The interim government on Wednesday rejected draft legislation which would have allowed clients to withdraw from the recently-established “second pillar” of pension reforms (that is savings in private pension funds) at a later date if they so wished. The prime minister made clear for the government that such changes were anti-systemic. The draft amendment was proposed by former finance minister Miroslav Kalousek, who spearheaded the second pillar under the previous government. A final decision on the matter will be up to the Chamber of Deputies. Far fewer clients signed up for the second pillar before a key deadline earlier this year than previously expected; it is thought that the raising of restrictions could make the package more attractive to potential clients.
Czech companies lose enormous amounts of money annually due to their staff spending time on Facebook and other websites instead of working, claims a freshly released study. Indeed, the report’s findings suggest that the average office worker in the Czech Republic is devoting around an hour a day to mucking about on the internet.
The police questioned the former defense minister Alexander Vondra on Tuesday in connection with the spying scandal that brought down the centre-right government. Former Prime Minister Petr Nečas’s chief-of-staff Jana Nagyová is accused of having ordered military intelligence to spy on the premier’s wife. The police believe that the then defense minister Vondra did not give the approval for such an investigation. The current defense minister Vlastimil Picek was questioned on Monday. The police said that they are planning to also question the acting chairman of the Civic Democratic Party, Martin Kuba, on Tuesday.
Former deputy labour minister Vladimir Šiška and the former head of the ministry’s IT department Milan Hojer have been charged with bribery and abuse of office in connection with a dubious public tender. The police suspect Šiška and Hojer of trying to bribe the OK system company with the promise of a 100 million crown public order if they withdraw their complaint against the ministry at the anti-trust office. The two men were detained and briefly held in custody in October 2012. The scandal resulted in the resignation of then labour minister Jaromír Drábek.
Changes of government in the Czech Republic are generally accompanied by a shake-up in the country’s civil service. Although the Rusnok caretaker government has not yet won a vote of confidence in the lower house, a change-of-guard in the top and middle ranks of civil service administration has already been launched. So how politicized is the country’s civil service and how is that affecting the running of the state? A question I put to political analyst Jiří Pehe.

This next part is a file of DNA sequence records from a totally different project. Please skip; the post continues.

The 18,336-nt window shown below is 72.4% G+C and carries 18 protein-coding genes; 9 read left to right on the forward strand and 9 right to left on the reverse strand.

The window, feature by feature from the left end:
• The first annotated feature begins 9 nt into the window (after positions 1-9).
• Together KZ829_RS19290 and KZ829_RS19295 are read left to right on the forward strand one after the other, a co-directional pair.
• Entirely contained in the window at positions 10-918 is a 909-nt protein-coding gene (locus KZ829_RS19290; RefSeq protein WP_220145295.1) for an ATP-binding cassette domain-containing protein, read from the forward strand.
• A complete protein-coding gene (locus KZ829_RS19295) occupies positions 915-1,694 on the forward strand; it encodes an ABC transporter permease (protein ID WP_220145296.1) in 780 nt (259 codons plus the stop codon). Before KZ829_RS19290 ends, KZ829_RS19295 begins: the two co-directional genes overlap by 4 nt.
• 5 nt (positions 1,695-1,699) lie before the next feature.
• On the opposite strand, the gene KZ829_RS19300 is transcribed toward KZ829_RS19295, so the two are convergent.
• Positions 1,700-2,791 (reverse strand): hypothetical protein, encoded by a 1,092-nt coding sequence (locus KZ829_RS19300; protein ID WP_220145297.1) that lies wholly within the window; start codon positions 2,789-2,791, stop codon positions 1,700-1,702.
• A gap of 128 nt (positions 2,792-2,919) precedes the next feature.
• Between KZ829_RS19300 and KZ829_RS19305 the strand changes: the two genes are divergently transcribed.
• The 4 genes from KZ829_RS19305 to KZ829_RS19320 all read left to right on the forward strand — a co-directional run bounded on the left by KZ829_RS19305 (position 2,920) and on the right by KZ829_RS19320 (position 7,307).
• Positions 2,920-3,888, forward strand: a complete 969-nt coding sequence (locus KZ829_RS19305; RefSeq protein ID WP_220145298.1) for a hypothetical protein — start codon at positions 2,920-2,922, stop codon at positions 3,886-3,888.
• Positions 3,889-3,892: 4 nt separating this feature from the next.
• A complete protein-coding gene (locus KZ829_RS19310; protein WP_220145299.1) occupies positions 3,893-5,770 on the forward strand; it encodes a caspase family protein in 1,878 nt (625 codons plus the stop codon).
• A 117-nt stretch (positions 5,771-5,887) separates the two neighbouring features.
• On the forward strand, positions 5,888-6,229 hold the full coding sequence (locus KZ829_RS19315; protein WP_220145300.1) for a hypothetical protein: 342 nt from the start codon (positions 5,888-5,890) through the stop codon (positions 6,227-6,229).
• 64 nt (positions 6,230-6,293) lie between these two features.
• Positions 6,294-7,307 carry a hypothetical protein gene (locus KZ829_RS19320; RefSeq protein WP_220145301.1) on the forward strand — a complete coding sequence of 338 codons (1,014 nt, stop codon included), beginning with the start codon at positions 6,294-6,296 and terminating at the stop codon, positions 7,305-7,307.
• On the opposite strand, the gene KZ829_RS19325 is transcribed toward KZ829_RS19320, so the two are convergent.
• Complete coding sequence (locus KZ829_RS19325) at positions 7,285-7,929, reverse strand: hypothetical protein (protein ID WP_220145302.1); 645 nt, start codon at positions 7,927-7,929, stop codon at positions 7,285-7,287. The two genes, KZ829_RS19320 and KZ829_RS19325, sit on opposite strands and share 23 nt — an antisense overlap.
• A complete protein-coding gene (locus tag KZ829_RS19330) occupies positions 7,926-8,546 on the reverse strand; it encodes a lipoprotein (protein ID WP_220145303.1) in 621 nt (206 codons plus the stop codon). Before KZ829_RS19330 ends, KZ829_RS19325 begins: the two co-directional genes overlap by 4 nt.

Less than a third of Czechs return rested and relaxed from their holidays, according to the outcome of a poll conducted by zamestnanci.com. According to the poll results only 28 percent of respondents said they felt reinvigorated after their time off, as compared to 39 percent in 2008. The poll revealed that Czechs increasingly opt for shorter holidays, mostly for the duration of a week, and many of them remain on-call, dealing with pressing work issues over the phone. They also try to pack as many sights and destinations into that brief time as possible, often leaving them exhausted upon their return.
The former centre-right government of ex-PMPetr Nečas handed out a record 250 million crowns in bonuses to ministerial staff shortly before leaving office, the daily Lidové noviny writes. The sum is reported to be three and a half times bigger than that which government employees received in the same period last year. Former ministers have dismissed the idea that the bonuses could be interpreted as a golden handshake at the end of their three-year-term in office, saying there had been more work for everyone following a streamlining of the administration. The Rusnok cabinet which was appointed to office earlier this month has already replaced public officials at key posts in several ministries.
In this week’s Business News: The minimum wage will rise in August; Food prices in 2012 grew by a larger margin than in any other EU country; Czech Airlines has withdrawn from its contract with the unions; Fuel prices around the Czech Republic have gone up again; Škoda has signed an almost 1 billion crown contract to deliver trams to Bratislava.
In this week’s business news: Unemployment falls; Czech Banking Association releases bleaker economic outlook for 2013; more Czech companies are moving to tax havens; Moravia Steel receives large fine for collusion in Germany; Kofola is considering expanding into Balkans; and government debt decreases in Q2.
All 14 ministers in the freshly sworn-in Czech government have assumed their posts. On Thursday, Dalibor Štys took over at the Education Ministry, said he would not go ahead with a reform of the university system planned by his predecessor unless it gets sufficient political backing. The government officials inducted into office on Thursday included Minister of Labour and Social Affairs František Koníček, Justice Minister Marie Benešová, Health Minister Martin Holcát, and others.
Archaeologists unearth seven graves dating back to Great Moravian Empire
“Einstein in Bohemia” – Part II: how alienation in ‘half-barbaric’ Prague led him to a new theory of gravity, eventual love of a free Czechoslovakia
Czech Republic bracing for wind storm Sabine
Ron Perlman: Cinema is a much bigger art-form than superhero movies represent
“Einstein in Bohemia” – part 1: how a Prague sojourn sparked his theory of general relativity, journey of self-discovery